Dear Friends and Family:
So good to be home! It was a good trip and much was accomplished, but I am glad that during the rest of the year, our family will be separated only two more weeks in late April. Thank you for your prayers for us while we were apart.
When I finished last week’s SteffeScope, it was unclear whether I could get to Niger or not. The civil unrest in Mali to the northwest and a recent agreement between the US and Niger, allowing the placement of US drones in Niger, security pretty uncertain. However, leaving it all in God’s hand, I started out. It would take me days to get to my destination.
The vagaries of African air travel stranded me for a night in Lomé, Togo. Ethiopian Air changed its schedule at the last minute and flew to Accra, Ghana first rather than Lomé, Togo. This caused me miss the connecting flight. As we taxied in, they were revving up the propellers on “my” Asky plane to taxi out. I watched my ride fly away. Ethiopian Air did right by us putting us up in a fairly nice hotel. It met my two chief requirements – free internet and air-conditioning – and I was very pleased with the best mattress I have had to date on this trip. The next day, the incoming flight was late in arriving in Lomé, but we finally left and I made it to the guesthouse in Niamey after flying to Abidjan, Ivory Coast first. Originally, I was to arrive on Friday night and fly to Galmi Hospital on Saturday, but because I landed in Niamey on Saturday, I wasn’t able to leave until Tuesday. The missionaries don’t fly on Sunday and they had some maintenance on the plane already scheduled for Monday. I was able to worship at the international church on Sunday and again enjoyed the good Internet access at the guesthouse. It was a forced two days of rest that probably did me some good.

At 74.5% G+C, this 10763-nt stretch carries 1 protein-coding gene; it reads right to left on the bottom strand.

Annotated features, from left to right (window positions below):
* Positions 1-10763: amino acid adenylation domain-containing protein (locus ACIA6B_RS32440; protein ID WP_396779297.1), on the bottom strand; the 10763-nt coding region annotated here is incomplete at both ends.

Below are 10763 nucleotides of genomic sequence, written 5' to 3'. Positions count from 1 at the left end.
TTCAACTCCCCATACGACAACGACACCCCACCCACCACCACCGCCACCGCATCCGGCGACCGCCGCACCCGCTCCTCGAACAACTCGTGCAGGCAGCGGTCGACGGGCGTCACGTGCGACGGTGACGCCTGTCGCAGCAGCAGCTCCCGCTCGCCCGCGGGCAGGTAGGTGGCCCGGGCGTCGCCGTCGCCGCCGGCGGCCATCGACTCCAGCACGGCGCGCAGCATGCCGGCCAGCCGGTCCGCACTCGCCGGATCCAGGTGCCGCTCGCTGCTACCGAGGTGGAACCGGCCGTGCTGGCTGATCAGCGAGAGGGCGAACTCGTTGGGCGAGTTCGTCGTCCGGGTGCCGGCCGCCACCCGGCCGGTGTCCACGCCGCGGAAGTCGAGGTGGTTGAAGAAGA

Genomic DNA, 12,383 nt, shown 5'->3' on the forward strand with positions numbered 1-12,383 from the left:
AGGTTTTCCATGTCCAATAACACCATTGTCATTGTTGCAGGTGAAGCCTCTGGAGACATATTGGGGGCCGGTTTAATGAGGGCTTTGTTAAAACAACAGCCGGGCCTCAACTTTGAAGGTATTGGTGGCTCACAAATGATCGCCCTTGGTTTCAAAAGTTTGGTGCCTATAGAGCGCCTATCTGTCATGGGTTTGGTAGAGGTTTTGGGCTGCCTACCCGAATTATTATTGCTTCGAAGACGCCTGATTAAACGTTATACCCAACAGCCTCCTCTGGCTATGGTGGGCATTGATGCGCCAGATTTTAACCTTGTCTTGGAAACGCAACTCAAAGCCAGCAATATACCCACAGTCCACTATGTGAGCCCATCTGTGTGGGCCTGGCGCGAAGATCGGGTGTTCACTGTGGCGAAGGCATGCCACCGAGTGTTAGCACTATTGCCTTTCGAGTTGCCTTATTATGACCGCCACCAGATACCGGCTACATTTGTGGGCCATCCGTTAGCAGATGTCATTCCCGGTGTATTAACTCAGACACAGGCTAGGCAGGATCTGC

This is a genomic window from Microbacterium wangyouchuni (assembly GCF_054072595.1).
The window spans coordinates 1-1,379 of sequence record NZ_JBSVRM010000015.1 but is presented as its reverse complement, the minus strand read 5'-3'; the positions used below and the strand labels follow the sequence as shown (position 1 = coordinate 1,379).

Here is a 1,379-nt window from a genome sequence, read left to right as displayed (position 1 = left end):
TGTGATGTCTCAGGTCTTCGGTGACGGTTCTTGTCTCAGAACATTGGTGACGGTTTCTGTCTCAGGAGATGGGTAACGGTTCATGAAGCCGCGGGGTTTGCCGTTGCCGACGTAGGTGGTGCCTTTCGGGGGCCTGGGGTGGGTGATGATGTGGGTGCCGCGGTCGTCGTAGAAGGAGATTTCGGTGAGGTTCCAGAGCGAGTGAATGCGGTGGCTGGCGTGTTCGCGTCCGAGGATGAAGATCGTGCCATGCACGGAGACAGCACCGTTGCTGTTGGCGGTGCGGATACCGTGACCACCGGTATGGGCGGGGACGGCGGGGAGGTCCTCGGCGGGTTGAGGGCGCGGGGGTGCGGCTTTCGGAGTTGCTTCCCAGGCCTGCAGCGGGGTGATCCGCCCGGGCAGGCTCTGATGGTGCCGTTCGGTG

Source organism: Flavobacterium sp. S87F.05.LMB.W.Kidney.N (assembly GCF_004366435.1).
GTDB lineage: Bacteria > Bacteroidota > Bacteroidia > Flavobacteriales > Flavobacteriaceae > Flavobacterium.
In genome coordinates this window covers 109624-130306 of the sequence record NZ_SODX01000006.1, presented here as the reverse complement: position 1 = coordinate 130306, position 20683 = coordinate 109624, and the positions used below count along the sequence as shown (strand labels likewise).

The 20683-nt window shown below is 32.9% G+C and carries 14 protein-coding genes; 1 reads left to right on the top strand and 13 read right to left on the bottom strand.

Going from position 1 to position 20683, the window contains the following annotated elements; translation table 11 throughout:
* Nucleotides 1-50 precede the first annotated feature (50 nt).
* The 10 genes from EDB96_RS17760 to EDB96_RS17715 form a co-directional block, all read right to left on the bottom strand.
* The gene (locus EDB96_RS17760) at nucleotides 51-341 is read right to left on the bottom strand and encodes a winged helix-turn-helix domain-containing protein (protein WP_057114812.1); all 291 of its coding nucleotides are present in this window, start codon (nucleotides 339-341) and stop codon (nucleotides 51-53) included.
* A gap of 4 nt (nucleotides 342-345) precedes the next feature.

The heightened security due to the conflict in neighboring Mali made travel by missionary plane the only option. The Europeans have all pulled their citizens back to Niamey (must to the disgust of two Germans working at Galmi who I met in Niamey) but the US embassy is on a lower level of alert, so we could still travel. However, road travel by expatriates was forbidden by the Nigerien government unless you went with a police escort. Fortunately, travel by SIM Air, the missionary agency plane service, was still unrestricted. I was in the back seat of the six-passenger plane (see right).